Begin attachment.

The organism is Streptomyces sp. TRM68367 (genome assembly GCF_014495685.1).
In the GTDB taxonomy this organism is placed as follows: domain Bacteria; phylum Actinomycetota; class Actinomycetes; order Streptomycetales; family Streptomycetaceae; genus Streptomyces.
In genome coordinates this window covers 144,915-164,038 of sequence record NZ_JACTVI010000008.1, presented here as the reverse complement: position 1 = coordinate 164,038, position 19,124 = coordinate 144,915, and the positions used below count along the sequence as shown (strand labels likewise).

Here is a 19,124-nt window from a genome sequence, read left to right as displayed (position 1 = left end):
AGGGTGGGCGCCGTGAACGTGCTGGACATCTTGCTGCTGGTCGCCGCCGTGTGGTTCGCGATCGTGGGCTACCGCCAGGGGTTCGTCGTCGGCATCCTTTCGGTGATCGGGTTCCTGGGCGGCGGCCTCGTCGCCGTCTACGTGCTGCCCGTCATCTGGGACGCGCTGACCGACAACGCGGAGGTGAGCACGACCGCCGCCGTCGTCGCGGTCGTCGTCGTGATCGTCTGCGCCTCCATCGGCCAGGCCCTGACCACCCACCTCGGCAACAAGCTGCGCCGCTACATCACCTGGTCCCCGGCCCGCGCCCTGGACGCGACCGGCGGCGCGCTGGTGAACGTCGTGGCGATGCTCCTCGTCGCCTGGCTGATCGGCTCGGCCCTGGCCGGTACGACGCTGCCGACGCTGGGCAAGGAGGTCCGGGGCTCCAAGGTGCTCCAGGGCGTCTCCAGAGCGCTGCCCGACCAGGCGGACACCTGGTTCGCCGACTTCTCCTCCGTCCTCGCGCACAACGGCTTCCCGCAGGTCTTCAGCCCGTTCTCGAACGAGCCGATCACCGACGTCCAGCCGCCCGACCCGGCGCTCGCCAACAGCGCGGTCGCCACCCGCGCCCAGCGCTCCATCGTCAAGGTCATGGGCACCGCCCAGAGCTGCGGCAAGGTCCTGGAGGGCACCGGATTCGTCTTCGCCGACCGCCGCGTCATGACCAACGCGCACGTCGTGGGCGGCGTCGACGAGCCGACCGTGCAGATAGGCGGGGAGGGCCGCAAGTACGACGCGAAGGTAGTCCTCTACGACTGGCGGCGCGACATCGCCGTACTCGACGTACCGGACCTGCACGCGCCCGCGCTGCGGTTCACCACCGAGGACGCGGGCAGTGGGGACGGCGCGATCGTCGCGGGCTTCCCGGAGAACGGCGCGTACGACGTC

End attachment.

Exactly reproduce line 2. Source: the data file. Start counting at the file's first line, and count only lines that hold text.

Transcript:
In the GTDB taxonomy this organism is placed as follows: domain Bacteria; phylum Actinomycetota; class Actinomycetes; order Streptomycetales; family Streptomycetaceae; genus Streptomyces.